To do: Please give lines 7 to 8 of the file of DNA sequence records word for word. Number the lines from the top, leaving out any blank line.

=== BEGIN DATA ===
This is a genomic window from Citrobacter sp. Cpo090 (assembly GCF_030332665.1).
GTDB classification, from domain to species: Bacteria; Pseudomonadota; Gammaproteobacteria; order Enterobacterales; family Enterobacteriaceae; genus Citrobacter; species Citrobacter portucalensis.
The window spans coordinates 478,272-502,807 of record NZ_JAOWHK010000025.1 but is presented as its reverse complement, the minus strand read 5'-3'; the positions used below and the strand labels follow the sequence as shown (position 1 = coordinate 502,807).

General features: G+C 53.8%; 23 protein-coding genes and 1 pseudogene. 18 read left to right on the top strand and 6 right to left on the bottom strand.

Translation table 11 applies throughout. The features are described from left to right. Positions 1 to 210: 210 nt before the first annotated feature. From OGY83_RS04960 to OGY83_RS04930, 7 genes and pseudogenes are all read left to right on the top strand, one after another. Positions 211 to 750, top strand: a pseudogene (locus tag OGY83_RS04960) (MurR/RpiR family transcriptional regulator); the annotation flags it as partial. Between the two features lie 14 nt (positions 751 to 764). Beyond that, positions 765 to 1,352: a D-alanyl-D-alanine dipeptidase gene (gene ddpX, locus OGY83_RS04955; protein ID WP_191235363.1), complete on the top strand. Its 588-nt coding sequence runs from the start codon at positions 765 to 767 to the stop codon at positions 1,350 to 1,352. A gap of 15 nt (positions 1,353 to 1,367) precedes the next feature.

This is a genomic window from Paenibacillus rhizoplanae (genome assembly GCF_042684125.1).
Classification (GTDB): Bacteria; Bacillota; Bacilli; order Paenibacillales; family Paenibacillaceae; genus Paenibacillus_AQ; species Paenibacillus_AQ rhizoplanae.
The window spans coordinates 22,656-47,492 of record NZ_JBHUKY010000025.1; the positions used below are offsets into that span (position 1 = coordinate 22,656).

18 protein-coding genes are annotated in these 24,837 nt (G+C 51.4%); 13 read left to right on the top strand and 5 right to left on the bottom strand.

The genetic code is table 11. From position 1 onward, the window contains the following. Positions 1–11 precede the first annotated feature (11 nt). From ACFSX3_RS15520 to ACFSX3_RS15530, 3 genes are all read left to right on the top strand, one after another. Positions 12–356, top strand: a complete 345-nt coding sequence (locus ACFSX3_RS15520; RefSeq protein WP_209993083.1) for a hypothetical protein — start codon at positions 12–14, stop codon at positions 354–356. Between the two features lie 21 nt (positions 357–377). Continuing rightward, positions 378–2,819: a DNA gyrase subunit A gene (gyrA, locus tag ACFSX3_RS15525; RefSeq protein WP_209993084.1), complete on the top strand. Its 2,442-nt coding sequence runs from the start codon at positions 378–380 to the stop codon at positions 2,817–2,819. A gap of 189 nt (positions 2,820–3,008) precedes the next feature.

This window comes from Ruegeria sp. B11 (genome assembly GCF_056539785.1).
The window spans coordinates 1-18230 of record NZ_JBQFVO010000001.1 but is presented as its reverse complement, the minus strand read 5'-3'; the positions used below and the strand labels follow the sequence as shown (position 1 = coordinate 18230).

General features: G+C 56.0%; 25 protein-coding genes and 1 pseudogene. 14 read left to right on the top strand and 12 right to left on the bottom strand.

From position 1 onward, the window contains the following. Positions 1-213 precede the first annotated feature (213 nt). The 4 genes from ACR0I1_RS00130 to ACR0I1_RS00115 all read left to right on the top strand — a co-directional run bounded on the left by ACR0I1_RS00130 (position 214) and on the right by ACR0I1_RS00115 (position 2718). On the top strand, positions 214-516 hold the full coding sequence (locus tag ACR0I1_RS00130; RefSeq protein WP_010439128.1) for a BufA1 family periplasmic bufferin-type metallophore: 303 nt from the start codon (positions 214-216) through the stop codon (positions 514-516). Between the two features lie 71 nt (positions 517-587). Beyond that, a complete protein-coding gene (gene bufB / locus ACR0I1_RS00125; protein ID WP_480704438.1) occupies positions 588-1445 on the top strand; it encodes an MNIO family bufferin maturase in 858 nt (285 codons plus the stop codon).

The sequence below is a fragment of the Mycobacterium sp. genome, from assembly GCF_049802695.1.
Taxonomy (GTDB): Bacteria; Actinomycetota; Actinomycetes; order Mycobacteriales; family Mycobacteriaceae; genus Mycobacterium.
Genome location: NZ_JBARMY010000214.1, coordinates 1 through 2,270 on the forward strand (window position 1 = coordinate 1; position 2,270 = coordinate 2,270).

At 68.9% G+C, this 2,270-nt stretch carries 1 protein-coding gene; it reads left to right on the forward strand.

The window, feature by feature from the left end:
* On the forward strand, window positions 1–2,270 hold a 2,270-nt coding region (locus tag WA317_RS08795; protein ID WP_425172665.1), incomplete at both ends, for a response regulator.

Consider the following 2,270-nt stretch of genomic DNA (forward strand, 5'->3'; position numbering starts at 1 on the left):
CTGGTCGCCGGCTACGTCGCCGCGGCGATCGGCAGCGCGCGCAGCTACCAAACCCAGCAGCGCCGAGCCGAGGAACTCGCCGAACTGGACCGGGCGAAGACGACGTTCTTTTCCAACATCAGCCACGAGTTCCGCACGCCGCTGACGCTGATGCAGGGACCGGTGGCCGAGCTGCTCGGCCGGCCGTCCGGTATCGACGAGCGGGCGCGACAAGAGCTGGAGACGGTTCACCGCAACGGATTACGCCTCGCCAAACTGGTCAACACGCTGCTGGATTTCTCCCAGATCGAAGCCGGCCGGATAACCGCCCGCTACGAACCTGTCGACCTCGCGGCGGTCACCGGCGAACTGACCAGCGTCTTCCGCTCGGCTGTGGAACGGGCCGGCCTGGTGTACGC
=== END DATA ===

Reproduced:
Classification (GTDB): Bacteria; Bacillota; Bacilli; order Paenibacillales; family Paenibacillaceae; genus Paenibacillus_AQ; species Paenibacillus_AQ rhizoplanae.
The window spans coordinates 22,656-47,492 of record NZ_JBHUKY010000025.1; the positions used below are offsets into that span (position 1 = coordinate 22,656).